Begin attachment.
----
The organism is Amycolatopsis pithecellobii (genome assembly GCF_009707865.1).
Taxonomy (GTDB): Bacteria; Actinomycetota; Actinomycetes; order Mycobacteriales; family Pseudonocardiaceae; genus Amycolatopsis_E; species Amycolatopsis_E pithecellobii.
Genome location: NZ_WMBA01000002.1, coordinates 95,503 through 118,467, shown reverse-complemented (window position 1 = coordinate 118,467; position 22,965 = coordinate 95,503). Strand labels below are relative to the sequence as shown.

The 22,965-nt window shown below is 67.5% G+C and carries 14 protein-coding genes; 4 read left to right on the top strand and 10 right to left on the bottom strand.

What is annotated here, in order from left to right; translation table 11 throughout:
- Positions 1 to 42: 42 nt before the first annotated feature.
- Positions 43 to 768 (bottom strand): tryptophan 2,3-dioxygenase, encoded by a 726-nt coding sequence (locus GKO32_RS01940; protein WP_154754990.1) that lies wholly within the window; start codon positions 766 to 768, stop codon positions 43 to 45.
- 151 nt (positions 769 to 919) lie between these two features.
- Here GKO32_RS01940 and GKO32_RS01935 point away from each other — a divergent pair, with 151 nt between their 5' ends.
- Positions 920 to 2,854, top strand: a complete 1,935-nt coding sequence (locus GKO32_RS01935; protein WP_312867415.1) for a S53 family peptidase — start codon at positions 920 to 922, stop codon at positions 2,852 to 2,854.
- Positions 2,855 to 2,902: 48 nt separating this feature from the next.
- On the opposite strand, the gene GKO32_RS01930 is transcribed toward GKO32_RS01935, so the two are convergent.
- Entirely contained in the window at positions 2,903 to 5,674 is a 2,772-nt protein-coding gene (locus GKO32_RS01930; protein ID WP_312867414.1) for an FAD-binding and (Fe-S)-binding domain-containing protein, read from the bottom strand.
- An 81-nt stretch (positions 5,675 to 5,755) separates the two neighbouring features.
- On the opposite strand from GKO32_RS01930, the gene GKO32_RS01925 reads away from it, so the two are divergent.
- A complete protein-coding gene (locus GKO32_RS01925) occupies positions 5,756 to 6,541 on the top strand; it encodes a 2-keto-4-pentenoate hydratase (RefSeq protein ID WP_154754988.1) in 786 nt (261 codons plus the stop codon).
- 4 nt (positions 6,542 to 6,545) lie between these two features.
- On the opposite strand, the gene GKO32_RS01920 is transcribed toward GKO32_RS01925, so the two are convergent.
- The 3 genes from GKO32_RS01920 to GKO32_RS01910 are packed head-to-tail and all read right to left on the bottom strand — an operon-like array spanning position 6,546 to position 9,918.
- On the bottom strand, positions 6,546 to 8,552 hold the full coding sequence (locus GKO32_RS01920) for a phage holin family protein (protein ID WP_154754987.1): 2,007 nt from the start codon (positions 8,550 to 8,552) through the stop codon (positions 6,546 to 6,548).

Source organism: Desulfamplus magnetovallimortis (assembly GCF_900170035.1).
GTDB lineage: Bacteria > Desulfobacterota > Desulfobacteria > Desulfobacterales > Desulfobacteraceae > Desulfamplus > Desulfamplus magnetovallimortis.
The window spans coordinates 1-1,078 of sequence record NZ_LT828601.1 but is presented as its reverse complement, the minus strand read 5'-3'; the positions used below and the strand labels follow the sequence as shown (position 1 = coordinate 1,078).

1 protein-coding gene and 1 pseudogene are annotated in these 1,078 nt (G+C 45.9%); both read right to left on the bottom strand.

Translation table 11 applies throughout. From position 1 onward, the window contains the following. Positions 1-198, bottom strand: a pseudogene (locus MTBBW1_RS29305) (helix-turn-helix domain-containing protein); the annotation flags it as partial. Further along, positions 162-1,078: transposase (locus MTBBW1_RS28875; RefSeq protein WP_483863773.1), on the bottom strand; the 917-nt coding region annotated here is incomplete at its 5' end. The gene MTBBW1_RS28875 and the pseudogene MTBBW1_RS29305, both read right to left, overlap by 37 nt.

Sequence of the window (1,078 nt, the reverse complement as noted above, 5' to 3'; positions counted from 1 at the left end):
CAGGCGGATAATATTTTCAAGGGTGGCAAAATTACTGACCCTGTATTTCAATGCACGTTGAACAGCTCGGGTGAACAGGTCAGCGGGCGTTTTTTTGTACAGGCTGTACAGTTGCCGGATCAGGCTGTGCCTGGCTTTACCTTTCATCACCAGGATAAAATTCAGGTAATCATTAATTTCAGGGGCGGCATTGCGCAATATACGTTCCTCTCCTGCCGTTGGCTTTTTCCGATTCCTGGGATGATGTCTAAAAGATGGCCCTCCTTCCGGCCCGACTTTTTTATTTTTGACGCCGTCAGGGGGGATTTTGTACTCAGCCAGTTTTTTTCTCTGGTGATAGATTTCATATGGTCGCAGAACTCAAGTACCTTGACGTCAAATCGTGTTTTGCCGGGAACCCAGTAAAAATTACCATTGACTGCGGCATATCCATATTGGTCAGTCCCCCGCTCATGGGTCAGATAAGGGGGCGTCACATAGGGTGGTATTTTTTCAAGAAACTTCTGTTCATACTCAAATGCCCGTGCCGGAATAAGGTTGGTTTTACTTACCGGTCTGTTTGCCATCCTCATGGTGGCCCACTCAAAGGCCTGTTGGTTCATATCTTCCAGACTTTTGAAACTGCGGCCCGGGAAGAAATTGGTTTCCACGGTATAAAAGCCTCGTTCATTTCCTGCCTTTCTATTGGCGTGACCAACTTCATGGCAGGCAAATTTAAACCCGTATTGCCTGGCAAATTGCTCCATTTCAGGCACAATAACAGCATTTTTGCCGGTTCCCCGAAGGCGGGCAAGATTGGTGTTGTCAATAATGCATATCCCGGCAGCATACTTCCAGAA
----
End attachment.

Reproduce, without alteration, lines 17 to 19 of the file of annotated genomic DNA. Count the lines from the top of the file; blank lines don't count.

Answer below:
- 4 nt (positions 6,542 to 6,545) lie between these two features.
- On the opposite strand, the gene GKO32_RS01920 is transcribed toward GKO32_RS01925, so the two are convergent.
- The 3 genes from GKO32_RS01920 to GKO32_RS01910 are packed head-to-tail and all read right to left on the bottom strand — an operon-like array spanning position 6,546 to position 9,918.